Iran’s worst week in Syria: Heavy losses, no exit

Pakistan Observer - - INTERNATIONAL - [Joyce Karam is the Wash­ing­ton Bureau Chief for Al-Hayat News­pa­per, an In­ter­na­tional Ara­bic Daily based in London. She has cov­ered Amer­i­can pol­i­tics ex­ten­sively since 2004 with fo­cus on U.S. pol­icy to­wards the Mid­dle East. Prior to that, she worked as a J

JOYCE KARAM OR a coun­try that does not even ac­knowl­edge its troops are fight­ing on the ground in Syria (call­ing them in­stead “vol­un­teers”), ad­mit­ting that it lost 13 com­man­ders in one week is a tes­ta­ment to its deep­en­ing in­volve­ment and the lack of an im­me­di­ate exit. In the last week, the Aleppo bat­tle has ac­cen­tu­ated Iran’s losses in the con­flict, with 13 Ira­nian Rev­o­lu­tion­ary Guards Com­man­ders (IRGC) dead, 21 others wounded, and sev­eral kid­napped ac­cord­ing to the Ira­nian me­dia. Iran’s to­tal losses in Syria, es­ti­mated at 342 sol­diers be­tween Jan­uary 2012 and Fe­bru­ary 2016, make the Aleppo toll even more stag­ger­ing, with­out promis­ing how­ever a shift in its role or of­fer­ing a glimpse of an exit.

Goals and strat­egy: Since its in­volve­ment in the con­flict in 2012, some have pro­jected the Syr­ian war to turn into Iran’s Viet­nam, while others have warned of a Iraqi sce­nario whereby Tehran would gain the up­per hand over mat­ters in Syria as it did in postSad­dam Iraq. The re­al­ity to­day is nei­ther. While Iran has gained lever­age and dou­bled down its sup­port for the As­sad regime, a Iraqi sce­nario is un­likely be­cause of a stronger anti-Iran/ As­sad com­po­nent in Syria. Also, Iran’s in­ter­ven­tion is not a quag­mire given that the ma­jor­ity of Ira­nian mil­i­tary in­vest­ment is rooted in for­eign Iraqi, Le­banese, and Afghani mili­ti­a­men fight­ing its bat­tles.

Iran’s goals in Syria are de­fined by keep­ing the regime afloat, se­cur­ing weaponry routes to Hezbol­lah, and ex­pand­ing a mili­tia pres­ence in­side Syria. De­spite its losses and ris­ing costs, Tehran is meet­ing these goals, hav­ing built large para­mil­i­tary force al­lied with the regime, and hav­ing se­cured the routes con­nect­ing Damascus to the coast and to Hezbol­lah in the Bekaa val­ley.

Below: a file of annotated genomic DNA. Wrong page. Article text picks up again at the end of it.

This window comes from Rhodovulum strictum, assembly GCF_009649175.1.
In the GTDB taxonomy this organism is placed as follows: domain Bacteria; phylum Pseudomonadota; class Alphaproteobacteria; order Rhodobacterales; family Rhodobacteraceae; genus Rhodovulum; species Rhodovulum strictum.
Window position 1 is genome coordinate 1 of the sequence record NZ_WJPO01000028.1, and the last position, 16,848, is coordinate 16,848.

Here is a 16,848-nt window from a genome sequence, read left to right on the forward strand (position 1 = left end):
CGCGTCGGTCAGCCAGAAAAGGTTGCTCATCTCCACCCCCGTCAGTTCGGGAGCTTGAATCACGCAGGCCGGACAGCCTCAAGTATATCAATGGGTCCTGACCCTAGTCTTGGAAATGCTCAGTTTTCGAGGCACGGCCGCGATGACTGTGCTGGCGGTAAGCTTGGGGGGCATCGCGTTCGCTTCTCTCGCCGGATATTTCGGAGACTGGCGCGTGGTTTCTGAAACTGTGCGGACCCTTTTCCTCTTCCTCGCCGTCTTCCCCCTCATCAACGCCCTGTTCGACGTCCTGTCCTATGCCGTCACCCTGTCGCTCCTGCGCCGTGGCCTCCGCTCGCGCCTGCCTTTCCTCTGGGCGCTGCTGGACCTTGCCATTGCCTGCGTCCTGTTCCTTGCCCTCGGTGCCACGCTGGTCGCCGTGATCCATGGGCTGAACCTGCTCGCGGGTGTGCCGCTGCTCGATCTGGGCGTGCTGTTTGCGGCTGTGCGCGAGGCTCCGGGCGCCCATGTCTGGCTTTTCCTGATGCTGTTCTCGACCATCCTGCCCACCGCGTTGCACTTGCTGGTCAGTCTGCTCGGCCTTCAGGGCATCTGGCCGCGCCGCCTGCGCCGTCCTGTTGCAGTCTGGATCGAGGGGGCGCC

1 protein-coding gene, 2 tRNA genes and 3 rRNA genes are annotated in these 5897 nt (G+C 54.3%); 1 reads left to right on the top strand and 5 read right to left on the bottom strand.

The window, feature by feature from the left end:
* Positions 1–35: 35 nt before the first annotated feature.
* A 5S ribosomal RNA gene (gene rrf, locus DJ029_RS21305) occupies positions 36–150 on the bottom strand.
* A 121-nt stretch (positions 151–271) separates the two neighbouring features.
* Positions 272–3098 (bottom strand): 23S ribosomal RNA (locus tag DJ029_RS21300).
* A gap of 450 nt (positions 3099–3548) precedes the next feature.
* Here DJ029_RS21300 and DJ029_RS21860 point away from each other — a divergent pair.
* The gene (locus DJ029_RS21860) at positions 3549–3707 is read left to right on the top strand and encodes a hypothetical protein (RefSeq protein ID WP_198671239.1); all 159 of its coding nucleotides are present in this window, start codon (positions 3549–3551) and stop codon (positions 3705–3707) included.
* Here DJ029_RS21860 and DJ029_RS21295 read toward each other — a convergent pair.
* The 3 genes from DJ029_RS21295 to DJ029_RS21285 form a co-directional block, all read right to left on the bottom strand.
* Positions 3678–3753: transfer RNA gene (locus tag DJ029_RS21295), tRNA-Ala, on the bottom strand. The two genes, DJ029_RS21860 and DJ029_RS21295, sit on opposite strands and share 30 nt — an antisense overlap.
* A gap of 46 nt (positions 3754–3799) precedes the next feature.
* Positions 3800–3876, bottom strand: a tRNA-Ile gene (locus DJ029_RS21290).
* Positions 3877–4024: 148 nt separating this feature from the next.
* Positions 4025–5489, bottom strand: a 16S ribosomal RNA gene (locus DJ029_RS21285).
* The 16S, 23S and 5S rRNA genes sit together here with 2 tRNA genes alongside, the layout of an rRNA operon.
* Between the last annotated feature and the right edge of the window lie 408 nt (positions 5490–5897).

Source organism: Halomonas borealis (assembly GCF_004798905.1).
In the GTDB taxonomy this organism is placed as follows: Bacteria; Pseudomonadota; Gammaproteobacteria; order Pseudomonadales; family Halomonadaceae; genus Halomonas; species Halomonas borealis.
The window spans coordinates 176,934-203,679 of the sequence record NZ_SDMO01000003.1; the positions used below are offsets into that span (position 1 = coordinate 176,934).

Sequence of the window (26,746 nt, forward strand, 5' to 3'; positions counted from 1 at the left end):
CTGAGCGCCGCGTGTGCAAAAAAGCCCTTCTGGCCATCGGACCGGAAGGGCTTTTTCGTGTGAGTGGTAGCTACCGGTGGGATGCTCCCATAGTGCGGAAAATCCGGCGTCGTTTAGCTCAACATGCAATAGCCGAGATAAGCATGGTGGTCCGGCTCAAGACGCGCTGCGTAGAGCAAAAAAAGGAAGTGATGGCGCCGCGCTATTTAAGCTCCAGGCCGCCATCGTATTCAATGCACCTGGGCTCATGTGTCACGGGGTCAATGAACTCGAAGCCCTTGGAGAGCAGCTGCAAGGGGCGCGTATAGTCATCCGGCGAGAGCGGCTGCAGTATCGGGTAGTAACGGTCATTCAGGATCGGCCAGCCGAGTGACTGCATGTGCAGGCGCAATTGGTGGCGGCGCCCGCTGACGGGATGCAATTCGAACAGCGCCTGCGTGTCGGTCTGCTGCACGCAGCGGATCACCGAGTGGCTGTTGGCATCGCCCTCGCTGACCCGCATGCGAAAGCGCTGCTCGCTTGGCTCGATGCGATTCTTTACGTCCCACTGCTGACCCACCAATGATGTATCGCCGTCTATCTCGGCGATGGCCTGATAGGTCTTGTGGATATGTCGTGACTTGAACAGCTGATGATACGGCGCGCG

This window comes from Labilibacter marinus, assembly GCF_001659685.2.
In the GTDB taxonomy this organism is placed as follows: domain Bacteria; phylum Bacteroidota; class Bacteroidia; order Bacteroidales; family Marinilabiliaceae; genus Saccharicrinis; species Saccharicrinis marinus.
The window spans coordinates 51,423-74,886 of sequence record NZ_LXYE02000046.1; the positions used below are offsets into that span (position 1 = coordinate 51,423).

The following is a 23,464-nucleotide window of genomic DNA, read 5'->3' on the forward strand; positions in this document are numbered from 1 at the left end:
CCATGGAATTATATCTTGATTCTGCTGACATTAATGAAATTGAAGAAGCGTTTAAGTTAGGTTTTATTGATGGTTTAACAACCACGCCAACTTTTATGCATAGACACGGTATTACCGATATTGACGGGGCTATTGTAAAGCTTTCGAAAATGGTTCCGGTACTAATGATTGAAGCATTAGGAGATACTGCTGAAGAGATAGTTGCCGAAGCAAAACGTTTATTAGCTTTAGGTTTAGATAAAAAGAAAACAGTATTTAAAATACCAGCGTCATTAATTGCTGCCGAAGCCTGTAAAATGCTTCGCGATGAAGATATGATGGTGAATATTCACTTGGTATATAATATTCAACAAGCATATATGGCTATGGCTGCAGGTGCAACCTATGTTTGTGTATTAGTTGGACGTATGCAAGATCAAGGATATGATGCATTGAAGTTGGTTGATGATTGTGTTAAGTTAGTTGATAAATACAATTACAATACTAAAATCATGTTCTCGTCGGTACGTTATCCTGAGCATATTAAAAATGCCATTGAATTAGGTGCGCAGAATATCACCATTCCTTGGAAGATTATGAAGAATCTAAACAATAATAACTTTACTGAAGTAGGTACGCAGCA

De­spite its losses over four years in Syria, there are no

Fsigns of Ira­nian will­ing­ness to scale down its role in the con­flict. If any­thing, the visit of Ali Ak­bar Ve­lay­ati, an ad­viser to Iran’s Supreme Leader Ay­a­tol­lah Ali Khamenei, to As­sad on the same day that Tehran an­nounced the IRGC ca­su­al­ties last week, is a state­ment of con­ti­nu­ity in sup­port­ing the regime and in­vest­ing in the fight­ing.

Iran vs. Rus­sia: The As­sad-Vely­ati meet­ing also stands in con­trast with Rus­sia’s mes­sag­ing on Syria. While Vely­ati was is­su­ing state­ments that As­sad re­main­ing in power is “Iran’s red­line”, Rus­sian For­eign Min­is­ter Sergie Lavrov was telling Sput­nik that “Bashar As­sad is not Moscow’s ally like Ankara is to Wash­ing­ton.”

Sources close to Rus­sia have been con­sis­tent over the last few months in re­lay­ing “frus­tra­tions” for Moscow in deal­ing with As­sad. These in­clude his lack of co­op­er­a­tion and vi­o­la­tions to the ces­sa­tion of hos­til­i­ties reached last Fe­bru­ary, un­will­ing­ness to re­lease de­tainees from jails, and in­abil­ity to of­fer real com­pro­mises at the ne­go­ti­at­ing ta­ble in Geneva. While Iran has gained lever­age and dou­bled down its sup­port for the As­sad regime, a Iraqi sce­nario is un­likely be­cause of a stronger anti-Iran/As­sad com­po­nent in Syria

Those sources say that as far back as 2014, Rus­sian of­fi­cials have told both the United Na­tions and the United States that they “can coun­sel As­sad but can­not con­trol him.” The Krem­lin em­pha­sized that the “re­la­tion with As­sad the son is dif­fer­ent from the fa­ther” mak­ing the case that with the lat­ter, re­la­tions were “deeper, broader and more strate­gic.” In­deed, As­sad the son has drove his regime closer to Iran and to a level of de­pen­dency. Even be­fore the con­flict, young As­sad al­lowed the trans­port of qual­i­ta­tive weaponry to Hezbol­lah, and re­ceived its leader in Damascus, both would have been ta­boos un­der the fa­ther. To­day, it is Hezbol­lah’s in­ter­ven­tion, and Ira­nian fi­nan­cial, mil­i­tary and lo­gis­ti­cal sup­port that con­sti­tute the life­line for the regime. Ab­sent of Rus­sia’s air sup­port, they can­not score large mil­i­tary vic­to­ries for the regime, but they can keep it go­ing while main­tain­ing a strong in­flu­ence for Iran in key parts and power cir­cles in Syria. For Rus­sia, a deal with the United States that safe­guards its in­tel­li­gence and se­cu­rity pres­ence in Syria is an ac­cept­able out­come. Not for Iran, how­ever. Tehran is tac­ti­cally go­ing for an out­right vic­tory and con­trol over Syria through ex­pand­ing its ground pres­ence in Damascus, near the Golan Heights, and on the full spec­trum of the borders while con­ceiv­ably con­ced­ing mid­dle of coun­try for the rebels or the Is­lamic State (ISIS). That marks the sig­nif­i­cance of the Aleppo bat­tle as a pre­lude to As­sad’s plan to re­take the bor­der ar­eas with Turkey.

While Lavrov and his US coun­ter­part John Kerry sig­nal agree­ment on sev­eral bench­marks on Syria, hop­ing to reach a po­lit­i­cal so­lu­tion be­fore US Pres­i­dent Barack Obama leaves of­fice (Jan­uary, 2016), the re­al­ity on the ground is be­ing driven by Iran, As­sad and the rebels. —Courtesy: AA.

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